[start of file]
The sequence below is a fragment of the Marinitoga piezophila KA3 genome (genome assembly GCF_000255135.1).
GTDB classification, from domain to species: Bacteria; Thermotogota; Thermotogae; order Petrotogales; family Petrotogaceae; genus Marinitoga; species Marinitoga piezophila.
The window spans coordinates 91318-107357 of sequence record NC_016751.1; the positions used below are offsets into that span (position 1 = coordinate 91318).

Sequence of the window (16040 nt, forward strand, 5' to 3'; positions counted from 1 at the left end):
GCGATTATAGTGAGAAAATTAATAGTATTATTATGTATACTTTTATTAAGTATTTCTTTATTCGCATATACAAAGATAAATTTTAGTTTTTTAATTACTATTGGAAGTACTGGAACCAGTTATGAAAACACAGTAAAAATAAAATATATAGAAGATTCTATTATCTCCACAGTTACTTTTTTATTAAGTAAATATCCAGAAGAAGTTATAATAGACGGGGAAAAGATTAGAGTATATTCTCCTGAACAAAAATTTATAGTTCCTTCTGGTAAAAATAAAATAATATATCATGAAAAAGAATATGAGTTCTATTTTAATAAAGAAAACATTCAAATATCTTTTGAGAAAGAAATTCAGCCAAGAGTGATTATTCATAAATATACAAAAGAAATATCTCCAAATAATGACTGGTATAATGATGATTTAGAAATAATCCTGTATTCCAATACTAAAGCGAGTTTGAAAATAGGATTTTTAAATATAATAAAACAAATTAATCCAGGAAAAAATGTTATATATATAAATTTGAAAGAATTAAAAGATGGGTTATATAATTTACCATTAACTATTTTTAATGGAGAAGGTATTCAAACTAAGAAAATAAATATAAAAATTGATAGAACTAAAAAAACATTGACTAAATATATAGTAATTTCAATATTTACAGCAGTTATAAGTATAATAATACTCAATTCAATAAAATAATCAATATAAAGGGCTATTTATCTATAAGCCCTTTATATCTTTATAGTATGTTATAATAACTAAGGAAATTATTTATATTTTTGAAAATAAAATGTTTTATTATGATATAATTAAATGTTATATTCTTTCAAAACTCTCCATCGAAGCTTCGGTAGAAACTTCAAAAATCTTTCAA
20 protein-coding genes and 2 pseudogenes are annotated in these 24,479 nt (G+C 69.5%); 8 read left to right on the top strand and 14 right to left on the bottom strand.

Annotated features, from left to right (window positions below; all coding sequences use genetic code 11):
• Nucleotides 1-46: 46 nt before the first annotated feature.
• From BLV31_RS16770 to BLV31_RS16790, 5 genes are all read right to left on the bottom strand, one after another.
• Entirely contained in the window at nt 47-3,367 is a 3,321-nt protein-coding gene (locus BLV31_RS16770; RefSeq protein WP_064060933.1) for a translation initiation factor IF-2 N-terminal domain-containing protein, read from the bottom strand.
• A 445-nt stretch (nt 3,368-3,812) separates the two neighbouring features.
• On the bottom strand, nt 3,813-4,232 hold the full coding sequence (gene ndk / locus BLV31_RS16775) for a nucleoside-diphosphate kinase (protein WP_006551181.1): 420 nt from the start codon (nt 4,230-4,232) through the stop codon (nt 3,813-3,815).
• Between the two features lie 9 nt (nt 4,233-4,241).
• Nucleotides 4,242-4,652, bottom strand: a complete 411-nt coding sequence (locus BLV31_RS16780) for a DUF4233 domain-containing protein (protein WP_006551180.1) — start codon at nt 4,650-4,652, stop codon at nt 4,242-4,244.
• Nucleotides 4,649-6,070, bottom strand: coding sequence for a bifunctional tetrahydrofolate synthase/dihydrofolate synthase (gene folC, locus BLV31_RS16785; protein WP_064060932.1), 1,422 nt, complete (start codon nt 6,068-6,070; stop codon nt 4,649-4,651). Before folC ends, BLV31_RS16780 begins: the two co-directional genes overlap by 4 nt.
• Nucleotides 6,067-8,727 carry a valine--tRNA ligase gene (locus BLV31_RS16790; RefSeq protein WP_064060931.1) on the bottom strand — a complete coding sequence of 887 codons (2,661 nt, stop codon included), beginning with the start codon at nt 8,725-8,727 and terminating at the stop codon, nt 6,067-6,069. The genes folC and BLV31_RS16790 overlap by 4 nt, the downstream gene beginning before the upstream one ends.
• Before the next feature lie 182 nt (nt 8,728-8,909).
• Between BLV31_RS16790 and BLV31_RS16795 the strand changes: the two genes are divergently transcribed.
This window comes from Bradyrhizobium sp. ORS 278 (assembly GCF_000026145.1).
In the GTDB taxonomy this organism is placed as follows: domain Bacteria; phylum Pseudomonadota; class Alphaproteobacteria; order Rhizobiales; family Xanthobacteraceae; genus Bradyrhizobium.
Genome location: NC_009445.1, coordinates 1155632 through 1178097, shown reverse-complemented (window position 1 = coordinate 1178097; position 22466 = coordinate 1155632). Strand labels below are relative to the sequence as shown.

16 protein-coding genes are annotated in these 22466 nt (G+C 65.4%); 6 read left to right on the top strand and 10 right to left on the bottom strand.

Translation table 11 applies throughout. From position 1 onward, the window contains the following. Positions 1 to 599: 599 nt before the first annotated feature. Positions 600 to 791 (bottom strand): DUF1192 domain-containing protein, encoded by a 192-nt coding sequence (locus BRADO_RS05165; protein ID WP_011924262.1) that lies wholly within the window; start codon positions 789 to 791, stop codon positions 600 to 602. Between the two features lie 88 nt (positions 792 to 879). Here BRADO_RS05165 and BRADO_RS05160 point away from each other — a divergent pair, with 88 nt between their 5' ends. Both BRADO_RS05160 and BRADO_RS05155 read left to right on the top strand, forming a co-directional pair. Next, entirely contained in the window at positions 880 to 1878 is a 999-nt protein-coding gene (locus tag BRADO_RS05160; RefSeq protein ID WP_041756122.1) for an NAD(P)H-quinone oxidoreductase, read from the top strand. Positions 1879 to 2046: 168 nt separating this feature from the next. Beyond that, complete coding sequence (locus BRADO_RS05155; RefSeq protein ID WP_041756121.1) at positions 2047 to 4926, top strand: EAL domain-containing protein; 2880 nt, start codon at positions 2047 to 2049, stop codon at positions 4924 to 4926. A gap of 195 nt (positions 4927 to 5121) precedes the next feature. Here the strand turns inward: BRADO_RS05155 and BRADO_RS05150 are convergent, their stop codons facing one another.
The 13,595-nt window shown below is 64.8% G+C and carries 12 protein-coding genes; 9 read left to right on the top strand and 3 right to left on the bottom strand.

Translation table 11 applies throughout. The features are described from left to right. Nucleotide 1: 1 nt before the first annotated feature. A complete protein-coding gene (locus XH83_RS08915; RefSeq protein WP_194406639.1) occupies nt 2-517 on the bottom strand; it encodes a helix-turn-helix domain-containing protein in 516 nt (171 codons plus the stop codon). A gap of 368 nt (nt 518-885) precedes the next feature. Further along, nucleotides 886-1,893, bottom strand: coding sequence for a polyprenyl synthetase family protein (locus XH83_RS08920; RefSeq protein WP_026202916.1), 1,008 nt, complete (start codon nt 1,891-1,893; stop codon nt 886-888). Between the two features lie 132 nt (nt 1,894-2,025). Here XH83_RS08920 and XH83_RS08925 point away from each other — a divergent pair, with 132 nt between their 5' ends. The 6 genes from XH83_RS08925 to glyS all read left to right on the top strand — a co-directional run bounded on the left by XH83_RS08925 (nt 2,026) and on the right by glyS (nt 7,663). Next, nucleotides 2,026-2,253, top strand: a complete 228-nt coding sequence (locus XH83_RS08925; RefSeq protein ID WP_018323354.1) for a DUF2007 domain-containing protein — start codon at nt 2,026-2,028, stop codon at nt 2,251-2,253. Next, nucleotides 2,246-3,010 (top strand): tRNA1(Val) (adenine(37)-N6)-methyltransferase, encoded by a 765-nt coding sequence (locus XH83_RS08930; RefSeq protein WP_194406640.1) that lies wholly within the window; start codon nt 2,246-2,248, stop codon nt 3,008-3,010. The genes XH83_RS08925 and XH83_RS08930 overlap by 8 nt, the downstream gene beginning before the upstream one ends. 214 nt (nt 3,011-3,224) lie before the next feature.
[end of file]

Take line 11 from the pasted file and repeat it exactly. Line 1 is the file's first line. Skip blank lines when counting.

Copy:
• A 445-nt stretch (nt 3,368-3,812) separates the two neighbouring features.